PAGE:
Sprint Hatches the Great Debate
Is it Time to Rent or To Buy?
Spring has sprung and along with the daffodils, it seems, so has the age old debate of “Rent or Buy?”. To buy is to build equity in your future. To rent is a virtual license to pour hard earned money down the drain. To buy is to see gains surpass those in a good stock market portfolio during rockier times on Wall Street. To rent is to enable landlords to own and often prosper. Do you sense a bit of a clash of dynamics in that last scenario? Financial experts say this is a prime time for first time buyers and investors alike. With continuing record low mortgage rates and banks virtually giving money away, the ‘Rent vs. Buy’ question seems all but moot.
Market economists enlighten us to the fact that market movement among buyers and sellers is very much dependent on the influx of first time buyers into the market at the entry level to allow current owners to sell and ‘buy up’ facilitating upward mobility through the home pricing grid enabling ‘top end’ sellers to do so and downsize. It’s the cyclical dynamic of any market.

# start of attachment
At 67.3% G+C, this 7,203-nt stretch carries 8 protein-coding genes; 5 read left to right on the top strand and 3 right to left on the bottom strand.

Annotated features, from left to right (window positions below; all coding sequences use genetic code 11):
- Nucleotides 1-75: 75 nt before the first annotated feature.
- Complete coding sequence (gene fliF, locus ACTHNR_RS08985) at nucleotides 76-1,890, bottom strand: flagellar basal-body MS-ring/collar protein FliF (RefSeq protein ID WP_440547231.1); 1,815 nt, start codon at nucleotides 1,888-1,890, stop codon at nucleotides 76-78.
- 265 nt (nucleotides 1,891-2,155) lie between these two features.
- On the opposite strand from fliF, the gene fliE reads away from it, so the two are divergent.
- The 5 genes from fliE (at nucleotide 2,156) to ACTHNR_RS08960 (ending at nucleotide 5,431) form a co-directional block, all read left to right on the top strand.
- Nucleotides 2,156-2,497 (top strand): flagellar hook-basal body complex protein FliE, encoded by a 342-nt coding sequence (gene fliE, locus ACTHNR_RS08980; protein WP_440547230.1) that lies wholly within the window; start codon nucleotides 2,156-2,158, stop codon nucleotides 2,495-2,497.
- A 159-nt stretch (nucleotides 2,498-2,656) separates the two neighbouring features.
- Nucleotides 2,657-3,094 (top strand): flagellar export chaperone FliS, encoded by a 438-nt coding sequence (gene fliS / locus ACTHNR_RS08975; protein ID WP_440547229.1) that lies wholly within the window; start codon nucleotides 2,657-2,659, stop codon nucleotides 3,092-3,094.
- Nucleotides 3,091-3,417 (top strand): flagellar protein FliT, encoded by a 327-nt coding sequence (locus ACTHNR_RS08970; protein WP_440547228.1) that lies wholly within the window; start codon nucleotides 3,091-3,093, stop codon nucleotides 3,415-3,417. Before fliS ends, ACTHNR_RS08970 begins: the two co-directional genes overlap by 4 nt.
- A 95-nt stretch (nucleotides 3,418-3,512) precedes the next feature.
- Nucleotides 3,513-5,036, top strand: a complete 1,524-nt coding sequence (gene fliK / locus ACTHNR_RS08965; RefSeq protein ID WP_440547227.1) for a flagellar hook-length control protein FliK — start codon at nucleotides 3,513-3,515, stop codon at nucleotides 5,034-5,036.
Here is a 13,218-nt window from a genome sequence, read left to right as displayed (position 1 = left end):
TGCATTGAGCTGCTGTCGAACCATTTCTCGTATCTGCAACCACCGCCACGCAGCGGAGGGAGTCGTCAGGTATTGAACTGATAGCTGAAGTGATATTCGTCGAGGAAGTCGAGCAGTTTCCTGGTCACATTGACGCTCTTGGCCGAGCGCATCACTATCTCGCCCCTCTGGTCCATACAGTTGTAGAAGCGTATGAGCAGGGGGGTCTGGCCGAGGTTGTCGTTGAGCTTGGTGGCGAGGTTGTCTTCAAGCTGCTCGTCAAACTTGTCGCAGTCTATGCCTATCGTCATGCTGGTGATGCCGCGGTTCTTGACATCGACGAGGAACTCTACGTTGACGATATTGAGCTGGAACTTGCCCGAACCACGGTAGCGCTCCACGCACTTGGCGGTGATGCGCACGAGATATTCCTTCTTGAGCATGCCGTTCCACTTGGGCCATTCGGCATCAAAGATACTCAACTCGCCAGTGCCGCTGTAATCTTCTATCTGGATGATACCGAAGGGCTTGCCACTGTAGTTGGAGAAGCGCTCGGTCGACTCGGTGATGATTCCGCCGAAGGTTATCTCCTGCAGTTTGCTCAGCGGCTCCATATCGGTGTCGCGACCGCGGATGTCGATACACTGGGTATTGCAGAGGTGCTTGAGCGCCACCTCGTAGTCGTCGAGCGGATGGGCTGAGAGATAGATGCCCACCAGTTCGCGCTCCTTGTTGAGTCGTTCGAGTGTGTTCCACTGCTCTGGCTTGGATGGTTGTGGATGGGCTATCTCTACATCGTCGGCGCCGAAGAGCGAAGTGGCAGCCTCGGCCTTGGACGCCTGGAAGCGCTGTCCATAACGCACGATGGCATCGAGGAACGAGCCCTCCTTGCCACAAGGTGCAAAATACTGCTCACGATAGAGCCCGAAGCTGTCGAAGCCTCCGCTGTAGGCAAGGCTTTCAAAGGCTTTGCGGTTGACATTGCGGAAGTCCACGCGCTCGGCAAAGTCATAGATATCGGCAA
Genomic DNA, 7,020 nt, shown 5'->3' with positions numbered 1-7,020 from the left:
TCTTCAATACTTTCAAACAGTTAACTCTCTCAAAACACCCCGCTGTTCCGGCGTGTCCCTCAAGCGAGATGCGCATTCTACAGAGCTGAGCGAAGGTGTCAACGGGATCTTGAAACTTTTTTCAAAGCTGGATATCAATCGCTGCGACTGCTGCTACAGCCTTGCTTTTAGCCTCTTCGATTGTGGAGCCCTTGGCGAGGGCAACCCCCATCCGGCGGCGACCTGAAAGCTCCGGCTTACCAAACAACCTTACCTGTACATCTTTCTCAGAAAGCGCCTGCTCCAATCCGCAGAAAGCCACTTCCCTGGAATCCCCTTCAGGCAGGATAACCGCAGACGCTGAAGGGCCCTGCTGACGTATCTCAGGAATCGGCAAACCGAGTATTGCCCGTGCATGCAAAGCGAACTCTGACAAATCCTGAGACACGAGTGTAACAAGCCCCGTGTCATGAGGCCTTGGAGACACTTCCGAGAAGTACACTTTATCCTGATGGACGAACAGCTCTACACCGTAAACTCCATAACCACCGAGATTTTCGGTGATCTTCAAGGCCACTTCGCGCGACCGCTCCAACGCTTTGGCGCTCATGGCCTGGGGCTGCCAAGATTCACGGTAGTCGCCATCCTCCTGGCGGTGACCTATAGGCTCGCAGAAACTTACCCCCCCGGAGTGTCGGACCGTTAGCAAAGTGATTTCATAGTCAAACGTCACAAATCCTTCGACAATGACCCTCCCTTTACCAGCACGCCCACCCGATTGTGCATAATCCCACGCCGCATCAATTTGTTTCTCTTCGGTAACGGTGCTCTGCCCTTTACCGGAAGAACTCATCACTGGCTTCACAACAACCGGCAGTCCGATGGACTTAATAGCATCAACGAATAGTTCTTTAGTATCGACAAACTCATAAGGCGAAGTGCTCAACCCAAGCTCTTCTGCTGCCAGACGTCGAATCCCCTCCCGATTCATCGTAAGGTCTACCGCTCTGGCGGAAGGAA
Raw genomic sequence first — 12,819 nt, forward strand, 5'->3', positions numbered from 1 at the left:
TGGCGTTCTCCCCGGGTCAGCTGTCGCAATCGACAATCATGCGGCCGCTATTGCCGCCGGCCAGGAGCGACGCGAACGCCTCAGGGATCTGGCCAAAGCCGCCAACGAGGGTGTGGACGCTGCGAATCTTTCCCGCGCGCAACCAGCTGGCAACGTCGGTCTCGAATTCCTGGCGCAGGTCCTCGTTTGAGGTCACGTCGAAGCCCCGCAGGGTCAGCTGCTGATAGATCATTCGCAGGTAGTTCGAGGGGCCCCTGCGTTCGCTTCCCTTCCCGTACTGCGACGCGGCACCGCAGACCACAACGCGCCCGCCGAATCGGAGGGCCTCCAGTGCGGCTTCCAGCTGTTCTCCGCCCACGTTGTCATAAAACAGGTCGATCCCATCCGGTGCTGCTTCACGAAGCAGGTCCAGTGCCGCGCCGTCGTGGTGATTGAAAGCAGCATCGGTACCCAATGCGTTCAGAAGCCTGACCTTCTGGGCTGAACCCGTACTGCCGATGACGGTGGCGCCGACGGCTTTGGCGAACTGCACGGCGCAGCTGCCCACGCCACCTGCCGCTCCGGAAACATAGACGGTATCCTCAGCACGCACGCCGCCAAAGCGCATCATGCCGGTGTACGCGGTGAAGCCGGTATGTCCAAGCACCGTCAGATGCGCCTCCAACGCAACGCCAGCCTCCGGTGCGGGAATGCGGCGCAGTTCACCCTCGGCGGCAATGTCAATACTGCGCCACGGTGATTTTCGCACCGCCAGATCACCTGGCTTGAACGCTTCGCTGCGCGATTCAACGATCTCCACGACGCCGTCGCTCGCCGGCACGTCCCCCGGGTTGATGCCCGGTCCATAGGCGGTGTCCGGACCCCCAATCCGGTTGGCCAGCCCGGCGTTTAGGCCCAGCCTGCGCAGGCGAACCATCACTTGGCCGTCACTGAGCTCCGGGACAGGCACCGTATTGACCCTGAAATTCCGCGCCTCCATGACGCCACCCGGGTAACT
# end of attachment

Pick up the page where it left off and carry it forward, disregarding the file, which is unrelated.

Let’s take a look at both sides of the equation that consumers are considering:
- Your mortgage payments are gradually building equity in your property
- Over time market appreciation in your property is like ‘found money’ and as a principle residence a tax free gain upon the sale
- Falling mortgage rates in a variable rate mortgage applies more of your payment to the principal, building equity faster
- You are ‘king’ of the castle free to make your home uniquely yours
- Financial benefit escalates with long term residency particularly when you become mortgage free
- Maintenance costs are your responsibility
- Your rental payments are building your landlord’s retirement plan
- Your rent will increase over time within certain guidelines
- Falling mortgage rates makes no difference in your rental payment
- You must respect the limitations or guidelines of your landlord or strata council
- Financial benefit favours frequent movers not interested in ‘setting down roots’
- Maintenance costs are your landlord’s responsibility